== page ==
The representation of magic in the germanic literature of the Middle Ages
Cantalapiedra Arana, Nahia
MetadataShow full item record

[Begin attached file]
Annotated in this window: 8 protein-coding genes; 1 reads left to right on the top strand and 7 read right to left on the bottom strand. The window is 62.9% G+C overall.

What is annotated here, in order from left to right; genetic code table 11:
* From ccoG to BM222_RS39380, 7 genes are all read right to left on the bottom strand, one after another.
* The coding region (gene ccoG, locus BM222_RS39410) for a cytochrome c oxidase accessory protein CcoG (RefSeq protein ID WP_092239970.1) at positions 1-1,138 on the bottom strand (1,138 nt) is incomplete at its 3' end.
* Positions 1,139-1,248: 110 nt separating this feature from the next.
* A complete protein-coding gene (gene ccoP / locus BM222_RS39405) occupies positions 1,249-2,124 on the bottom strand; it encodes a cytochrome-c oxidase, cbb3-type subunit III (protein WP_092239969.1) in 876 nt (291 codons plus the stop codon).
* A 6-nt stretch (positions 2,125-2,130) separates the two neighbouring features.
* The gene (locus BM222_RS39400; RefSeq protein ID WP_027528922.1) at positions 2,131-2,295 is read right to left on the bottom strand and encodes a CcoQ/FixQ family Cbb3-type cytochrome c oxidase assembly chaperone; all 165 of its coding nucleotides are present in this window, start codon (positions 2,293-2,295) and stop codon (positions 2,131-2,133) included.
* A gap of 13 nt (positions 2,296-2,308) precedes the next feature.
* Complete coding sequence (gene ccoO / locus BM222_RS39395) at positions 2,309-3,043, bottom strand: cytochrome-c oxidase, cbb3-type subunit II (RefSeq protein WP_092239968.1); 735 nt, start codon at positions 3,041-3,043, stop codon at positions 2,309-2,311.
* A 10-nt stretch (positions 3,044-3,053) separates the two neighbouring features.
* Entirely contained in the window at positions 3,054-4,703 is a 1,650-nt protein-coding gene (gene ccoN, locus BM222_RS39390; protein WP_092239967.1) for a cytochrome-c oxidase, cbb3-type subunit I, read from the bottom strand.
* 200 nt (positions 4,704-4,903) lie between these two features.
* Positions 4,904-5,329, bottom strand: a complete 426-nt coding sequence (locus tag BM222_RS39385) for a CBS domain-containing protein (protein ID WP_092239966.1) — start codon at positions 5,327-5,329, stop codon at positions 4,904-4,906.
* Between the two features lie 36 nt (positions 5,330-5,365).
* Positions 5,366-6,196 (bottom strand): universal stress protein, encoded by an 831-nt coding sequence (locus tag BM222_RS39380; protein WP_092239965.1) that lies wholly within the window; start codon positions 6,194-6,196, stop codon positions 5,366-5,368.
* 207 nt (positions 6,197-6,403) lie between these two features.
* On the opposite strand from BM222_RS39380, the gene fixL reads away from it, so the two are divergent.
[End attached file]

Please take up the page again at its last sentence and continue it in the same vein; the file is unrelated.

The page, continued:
Magic is something that has always been known and has always been performed. There are many different kinds of this practice such as witchcraft, astrology or tarot, that have been explored from various perspectives. But little has been said about the magical charms. And even more when we talk about charms found in the Germanic literatures of the Middle Ages. This essay emerged as a response to this matter. The aim of this paper is to provide a comparative point of view concerning literature and regarding the topic of the representation of magic in three different texts from three different Germanic literatures of the Middle Ages. To do so, the researcher has decided to focus on the “charms” which are a little part of everything that is considered to be magic. The texts that are going to be analysed are the Nine Herbs Charm (English literature), the Second Merseburg Charm (German literature) and the runic inscription that can be found on the so-called stone of Eggja (Nordic literature). The key concepts (“magic”, “charm” and “rune”) are going to be explained so that it is easier for the reader to understand the magical aspects of the texts before moving on to analysing them. Once this is clear, the texts are going to be presented both in the original version and on a selected translation to Modern English. Whenever it is possible, the texts are going to be studied using the original versions composed in Old English, Old High German and Elder Futhark/Old Norse. After this step is finished, the main point of the paper arises: the comparative perspective. The three texts are going to be analysed individually at first so that it is easier to comment the different aspects of each of them. Special attention is going to be paid to the following topics: content, form, characters, usage and consequences. The result of every one of the texts is going to be compared and the similarities and the differences between the three texts are going to be specified and analysed as a total. Findings indicate that different literatures can, and actually do, share some aspects and practices, at least to some extent.